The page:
There were an estimated 267,988 robberies nationwide in 2019. Strong-arm tactics were used in about 45% of robberies, while firearms were used in 36% percent. The major difference between theft and robbery is that robbery brings in an aspect of violence not seen in theft and with this violence, the punishments for the crime become much harsher.
This article gives an overview on the four types of robbery that the state of Maryland recognizes and convicts. It will also go over the penalties for each type and what you can expect if you are ever charged with any of them, as well as what you can do to fight those charges.
The crime of robbery is defined as the taking of the property of another from their person or in their presence by violence, intimidation or threat with the intent to deprive them of it permanently. If one also uses instruments of intimidation to further their gain, the crime is considered escalated to armed robbery.
Because of the act of injury or the threat to injure another party, robbery is known to be a more serious crime in the state of Maryland compared to other theft crimes. This means that the penalties for the crimes of robbery can also be more harsh than theft crimes.
Under Maryland law, it is unlawful to obtain or take possession of another person’s property using force or threat of force. If the perpetrator uses force or the threat of force to deprive the true owner of possession, then it becomes a robbery. The same applies to the use of force or threat of force to obtain services from another person.
Robbery vs. Theft
Theft and robbery have the possibility of being confused with one another because both involve the taking of someone else’s property. But while theft and robbery may share some common characteristics, robbery differs from theft primarily because of the force or intimidation aspect of the crime. When force is used, it is always seen as robbery and not theft.
Types of Robbery
There are four types of robbery categorized in Maryland’s court system: robbery, armed robbery, carjacking and armed carjacking. The penalties and incarceration rates for each of these offenses varies as well.
One important fact to understand is that Maryland criminal law treats attempted robbery and robbery equally, so even a failed attempt at robbing someone can result in serious felony charges. If charged with robbery, you can be sentenced to up to a maximum of 15 years in prison.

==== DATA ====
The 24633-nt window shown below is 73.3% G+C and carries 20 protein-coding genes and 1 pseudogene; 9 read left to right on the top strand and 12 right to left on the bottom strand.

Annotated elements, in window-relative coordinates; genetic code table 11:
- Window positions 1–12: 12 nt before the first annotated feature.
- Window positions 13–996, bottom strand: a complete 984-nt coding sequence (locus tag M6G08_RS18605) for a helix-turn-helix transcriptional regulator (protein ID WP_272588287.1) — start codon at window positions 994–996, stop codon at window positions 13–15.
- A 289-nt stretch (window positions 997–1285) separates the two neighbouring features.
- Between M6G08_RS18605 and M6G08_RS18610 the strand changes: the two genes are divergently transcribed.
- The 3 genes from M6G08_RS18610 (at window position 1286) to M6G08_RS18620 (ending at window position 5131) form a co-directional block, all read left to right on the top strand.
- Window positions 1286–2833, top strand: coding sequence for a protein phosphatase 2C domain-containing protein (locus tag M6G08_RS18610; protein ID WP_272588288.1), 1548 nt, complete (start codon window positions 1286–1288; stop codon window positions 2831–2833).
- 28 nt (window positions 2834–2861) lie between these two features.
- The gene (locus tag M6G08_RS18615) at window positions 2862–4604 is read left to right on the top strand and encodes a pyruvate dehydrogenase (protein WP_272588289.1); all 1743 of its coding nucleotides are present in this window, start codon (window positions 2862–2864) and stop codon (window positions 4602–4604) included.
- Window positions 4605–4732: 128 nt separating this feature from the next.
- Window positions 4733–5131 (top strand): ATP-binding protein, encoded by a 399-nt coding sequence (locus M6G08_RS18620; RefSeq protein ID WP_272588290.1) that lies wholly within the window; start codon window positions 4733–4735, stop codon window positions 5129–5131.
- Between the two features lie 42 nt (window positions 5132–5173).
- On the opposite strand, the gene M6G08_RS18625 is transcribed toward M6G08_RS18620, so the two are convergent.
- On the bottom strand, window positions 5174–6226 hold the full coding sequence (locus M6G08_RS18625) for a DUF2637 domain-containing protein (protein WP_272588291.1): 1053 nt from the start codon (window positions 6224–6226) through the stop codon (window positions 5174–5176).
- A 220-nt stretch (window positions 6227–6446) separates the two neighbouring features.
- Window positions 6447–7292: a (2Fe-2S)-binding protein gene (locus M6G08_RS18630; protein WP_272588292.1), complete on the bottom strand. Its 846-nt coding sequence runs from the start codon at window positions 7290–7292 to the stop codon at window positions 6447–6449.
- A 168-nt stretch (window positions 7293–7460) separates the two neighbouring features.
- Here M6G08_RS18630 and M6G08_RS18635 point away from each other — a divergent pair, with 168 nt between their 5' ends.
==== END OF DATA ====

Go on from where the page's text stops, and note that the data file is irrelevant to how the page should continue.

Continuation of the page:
Armed robbery, also called Robbery with a Dangerous Weapon, is robbery committed with a weapon like a gun, knife or any other type of instrument that can cause death or bodily harm. You can be charged with armed robbery if you threaten someone with a note saying you have a weapon, even if you don’t actually possess one. The maximum sentence for armed robbery is 20 years in prison, with additional charges if you use a handgun during the crime, which carries a minimum sentence of 5 years without parole.
Carjacking and Armed Carjacking
Carjacking is a type of robbery which involves a person taking control of a car by intimidating or threatening the car’s owner/driver. If the carjacker uses a weapon such as a gun, knife, or other instrument meant to intimidate the driver of the car they are carjacking, then the crime becomes defined as armed carjacking.
Since carjacking and armed carjacking are both felony crimes, their potential penalties can be up to 30 years in prison, with armed carjacking being the charge with the higher probability of more years in prison, as with all of the charges that use weapons.
Legal Representation That’s on Your Side
If you are facing misdemeanor or felony robbery charges, seeking help from an experienced criminal lawyer early on in the process can make a significant difference.
Jeremy Widder Law is a Maryland-based law firm specializing in protective orders and minor offenses, substance-related offenses, property crimes and non-violent felonies, as well as major offenses and violent felonies.
Getting charged with a crime can be intense and stressful. You deserve a lawyer who will listen and be your advocate. We are committed to walking with you from start to finish and giving your unique case the attention it deserves.
Contact Jeremy Widder Law for your consultation today.